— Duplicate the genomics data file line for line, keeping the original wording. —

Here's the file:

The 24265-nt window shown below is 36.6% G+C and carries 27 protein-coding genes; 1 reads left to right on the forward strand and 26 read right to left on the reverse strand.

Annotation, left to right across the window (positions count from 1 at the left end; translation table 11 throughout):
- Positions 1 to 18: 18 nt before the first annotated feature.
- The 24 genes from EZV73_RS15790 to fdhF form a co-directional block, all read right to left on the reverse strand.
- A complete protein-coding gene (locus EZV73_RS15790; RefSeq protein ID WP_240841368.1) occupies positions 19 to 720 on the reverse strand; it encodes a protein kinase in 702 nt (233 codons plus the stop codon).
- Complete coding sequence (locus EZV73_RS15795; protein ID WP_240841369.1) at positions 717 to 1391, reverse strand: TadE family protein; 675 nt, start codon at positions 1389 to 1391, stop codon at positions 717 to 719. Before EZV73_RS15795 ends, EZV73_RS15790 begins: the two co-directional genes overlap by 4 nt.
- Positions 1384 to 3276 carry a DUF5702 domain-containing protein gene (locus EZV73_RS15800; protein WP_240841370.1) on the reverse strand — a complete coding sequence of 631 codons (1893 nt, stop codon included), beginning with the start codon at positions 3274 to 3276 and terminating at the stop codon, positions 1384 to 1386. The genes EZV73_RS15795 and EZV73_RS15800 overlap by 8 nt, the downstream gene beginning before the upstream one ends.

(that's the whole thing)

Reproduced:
The 24265-nt window shown below is 36.6% G+C and carries 27 protein-coding genes; 1 reads left to right on the forward strand and 26 read right to left on the reverse strand.

Annotation, left to right across the window (positions count from 1 at the left end; translation table 11 throughout):
- Positions 1 to 18: 18 nt before the first annotated feature.
- The 24 genes from EZV73_RS15790 to fdhF form a co-directional block, all read right to left on the reverse strand.
- A complete protein-coding gene (locus EZV73_RS15790; RefSeq protein ID WP_240841368.1) occupies positions 19 to 720 on the reverse strand; it encodes a protein kinase in 702 nt (233 codons plus the stop codon).
- Complete coding sequence (locus EZV73_RS15795; protein ID WP_240841369.1) at positions 717 to 1391, reverse strand: TadE family protein; 675 nt, start codon at positions 1389 to 1391, stop codon at positions 717 to 719. Before EZV73_RS15795 ends, EZV73_RS15790 begins: the two co-directional genes overlap by 4 nt.
- Positions 1384 to 3276 carry a DUF5702 domain-containing protein gene (locus EZV73_RS15800; protein WP_240841370.1) on the reverse strand — a complete coding sequence of 631 codons (1893 nt, stop codon included), beginning with the start codon at positions 3274 to 3276 and terminating at the stop codon, positions 1384 to 1386. The genes EZV73_RS15795 and EZV73_RS15800 overlap by 8 nt, the downstream gene beginning before the upstream one ends.